my writing experiments with utopian consciousness.
essentially, to me, utopian consciousness is consciousness that’s located in the heart, rather than just the head. heart-centred consciousness permeates the whole being – body mind soul & earth – and isn’t stuck inside the little disembodied box on top of our shoulders. it’s a deep inner awareness of our interconnection with all things, that’s rooted in the eternal moment of now, open to infinite possibilities, and knows itself and all others as the divine beings that we are.
specifically, in my writing i endeavour to embody three elements of utopian consciousness identified by utopian philosopher Ernst Bloch: the illumination of the ‘darkness of the immediately experienced moment’ (xxxi); the interrelationship between subject and object ‘in their continuous dialectical interplay, inseparable, impossible to isolate’ (109); the awareness of ‘the human being in [our] deepest inwardness, as Christ’ (95).
key to utopian consciousness, for me, is that it is co-creative: we are co-creative beings.
in the twentieth-century, Roland Barthes announced the ‘Death of the Author’ and for a while the Reader rose up supreme to take its place. but quietly a subtle shift was taking place so that in 2001 Juliana Spahr could write about ‘reader-centred texts’: texts that invite the reader to participate in their co-construction just as the author also has. the text becomes a shared space of interaction and multiple possibilities between the writer and the reader, as well as being its own entity within what has now become a three way relationship, rather than what was previously understood as a one-way, top down dissemination of absolute truth and meaning by the author.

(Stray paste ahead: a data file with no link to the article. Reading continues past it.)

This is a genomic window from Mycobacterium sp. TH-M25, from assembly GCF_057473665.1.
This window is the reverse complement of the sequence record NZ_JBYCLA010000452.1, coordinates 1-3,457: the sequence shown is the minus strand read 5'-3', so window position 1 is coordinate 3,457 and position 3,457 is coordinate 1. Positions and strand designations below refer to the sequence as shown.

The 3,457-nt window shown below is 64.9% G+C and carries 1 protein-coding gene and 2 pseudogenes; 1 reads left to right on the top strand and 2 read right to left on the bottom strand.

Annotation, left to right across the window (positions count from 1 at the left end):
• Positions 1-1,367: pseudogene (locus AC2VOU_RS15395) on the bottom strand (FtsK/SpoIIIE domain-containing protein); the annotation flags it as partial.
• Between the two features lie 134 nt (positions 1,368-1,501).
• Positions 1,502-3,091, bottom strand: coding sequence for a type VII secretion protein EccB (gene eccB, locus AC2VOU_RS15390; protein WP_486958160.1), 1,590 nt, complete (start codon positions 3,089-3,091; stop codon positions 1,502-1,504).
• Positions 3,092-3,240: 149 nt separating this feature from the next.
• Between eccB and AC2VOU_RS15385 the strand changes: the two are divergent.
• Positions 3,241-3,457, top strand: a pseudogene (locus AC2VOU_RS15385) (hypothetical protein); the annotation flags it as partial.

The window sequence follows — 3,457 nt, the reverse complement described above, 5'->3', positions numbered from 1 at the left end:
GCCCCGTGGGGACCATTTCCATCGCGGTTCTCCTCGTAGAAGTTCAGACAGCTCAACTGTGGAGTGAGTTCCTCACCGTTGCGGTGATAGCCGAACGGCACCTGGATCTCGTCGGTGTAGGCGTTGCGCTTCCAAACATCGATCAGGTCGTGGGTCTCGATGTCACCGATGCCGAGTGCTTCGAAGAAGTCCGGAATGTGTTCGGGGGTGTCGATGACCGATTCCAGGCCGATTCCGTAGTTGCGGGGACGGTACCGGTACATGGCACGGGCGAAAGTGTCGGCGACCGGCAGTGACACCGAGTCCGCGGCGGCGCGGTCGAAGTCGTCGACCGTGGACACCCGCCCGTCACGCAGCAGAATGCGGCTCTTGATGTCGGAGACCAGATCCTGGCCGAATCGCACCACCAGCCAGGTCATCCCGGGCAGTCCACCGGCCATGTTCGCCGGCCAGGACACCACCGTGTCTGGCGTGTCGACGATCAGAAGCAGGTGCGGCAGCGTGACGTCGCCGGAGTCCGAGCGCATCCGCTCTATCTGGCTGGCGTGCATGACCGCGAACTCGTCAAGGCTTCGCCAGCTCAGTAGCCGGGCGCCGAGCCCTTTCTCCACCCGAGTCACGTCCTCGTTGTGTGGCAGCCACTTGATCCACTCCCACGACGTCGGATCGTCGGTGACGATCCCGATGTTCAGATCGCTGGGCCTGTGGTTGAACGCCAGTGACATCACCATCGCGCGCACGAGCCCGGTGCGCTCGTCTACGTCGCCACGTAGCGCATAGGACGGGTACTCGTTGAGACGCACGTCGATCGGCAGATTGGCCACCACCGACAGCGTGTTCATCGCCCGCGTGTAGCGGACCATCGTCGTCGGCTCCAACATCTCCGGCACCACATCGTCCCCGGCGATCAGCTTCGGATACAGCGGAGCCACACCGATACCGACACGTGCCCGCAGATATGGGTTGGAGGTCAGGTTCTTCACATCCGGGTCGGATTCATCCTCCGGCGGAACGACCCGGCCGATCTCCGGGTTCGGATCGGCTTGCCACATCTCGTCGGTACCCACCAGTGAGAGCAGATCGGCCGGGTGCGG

but long before Barthes, avant-garde writers were already experimenting with new ways to embody human consciousness in literature. Dorothy Richardson, Gertrude Stein & Virginia Woolf were women at the forefront of the endeavour to express the stream of consciousness in syntax, narrative and structure. throughout the twentieth century, many writers experimented with similar concepts: as the utopian totalitarianism of modernism gave way to the fragmentary paranoia and pessimism of post-modernism. though interestingly, as Sianne Ngai demonstrates, it was again the women and minority writers who were breaking away from these dominant modes of expression in their own experimental writing, creating a writing of multiplicity, inclusivity and expansion instead of exclusion, constraint and restriction.
experimental writers whose work i admire include: Gertrude Stein, Virgina Woolf, Ann Quin, Angela Carter, J.G. Ballard, Theresa Hak Kyung Cha, Robert Glück, Juliana Spahr, CA Conrad, Claudia Rankine, M. Nourbese Philip, Bhanu Kapil, Jennifer Cooke
see also: Ernst Bloch (1988), The Utopian Function of Art and Literature, trans. Jack Zipes and Frank Mecklenberg. MIT Press.
Juliana Spahr (2001), Everybody’s Autonomy: Connective Reading and Collective Identity. University of Alabama Press.
Sianne Ngai (2001), Bad Timing (A Sequel). Paranoia, Feminism, and Poetry, in differences: A Journal of Feminist Cultural Studies Volume 12, Number 2, Summer 2001